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In 1770 tensions were high between Bostonians and Redcoats sent to Boston in the wake of the Stamp Act riots. Occasionally things would erupt into fist fights and angry confrontations. On March 5, Private White, on guard at the Custom’s house in King’s Street (now State Street) left his sentry box and struck young Edward Garrick in the face with the butt of his musket for insulting his commanding officer. White soon found himself surrounded by an angry mob that hurled taunts and snowballs at him.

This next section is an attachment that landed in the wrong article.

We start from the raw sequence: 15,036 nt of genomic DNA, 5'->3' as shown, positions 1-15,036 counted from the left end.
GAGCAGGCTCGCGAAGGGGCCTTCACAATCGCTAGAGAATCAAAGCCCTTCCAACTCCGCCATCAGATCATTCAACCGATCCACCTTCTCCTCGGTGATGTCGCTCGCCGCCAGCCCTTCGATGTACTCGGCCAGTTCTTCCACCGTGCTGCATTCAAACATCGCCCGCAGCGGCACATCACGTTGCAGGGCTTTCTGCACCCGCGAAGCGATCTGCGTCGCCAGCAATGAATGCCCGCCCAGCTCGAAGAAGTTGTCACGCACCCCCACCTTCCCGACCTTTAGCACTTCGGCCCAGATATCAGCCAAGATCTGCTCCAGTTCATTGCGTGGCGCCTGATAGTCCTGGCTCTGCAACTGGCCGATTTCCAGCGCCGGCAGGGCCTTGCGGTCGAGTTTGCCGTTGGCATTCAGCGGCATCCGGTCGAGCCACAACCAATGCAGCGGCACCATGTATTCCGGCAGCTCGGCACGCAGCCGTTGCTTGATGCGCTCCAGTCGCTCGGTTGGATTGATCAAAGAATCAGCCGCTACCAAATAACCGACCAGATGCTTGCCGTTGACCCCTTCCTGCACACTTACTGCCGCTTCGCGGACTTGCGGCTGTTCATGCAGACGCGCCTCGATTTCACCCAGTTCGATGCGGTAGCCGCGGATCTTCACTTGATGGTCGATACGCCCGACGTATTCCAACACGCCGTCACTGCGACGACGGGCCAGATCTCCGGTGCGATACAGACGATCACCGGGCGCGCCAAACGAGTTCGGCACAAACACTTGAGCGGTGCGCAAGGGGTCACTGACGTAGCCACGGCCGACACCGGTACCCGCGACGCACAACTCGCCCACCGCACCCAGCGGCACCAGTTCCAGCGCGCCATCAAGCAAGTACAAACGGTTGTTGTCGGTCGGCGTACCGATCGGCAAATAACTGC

Captain Preston of the 29th Regiment arrived with eight Redcoats to reinforce White. The troops forced their way through the increasingly hostile crowd, now swollen to several hundred people. Amidst a hail of snowballs and rocks, a club thrown from the crowd struck Private Montgomery in the face. Witnesses said Montgomery then fired the first shot. The crowd continued to press on the soldiers and more shots were fired. When the smoke cleared, five men lay dead or dying.

 

Samuel Adams held funerals for the victims and organized a vigorous propaganda effort, labeling the event a bloody massacre. His second-cousin John Adams defended the soldiers in court and all but two were acquitted of all charges. Today, a simple ring of stones marks the site of the Boston Massacre and reenactments take place on the anniversary every year.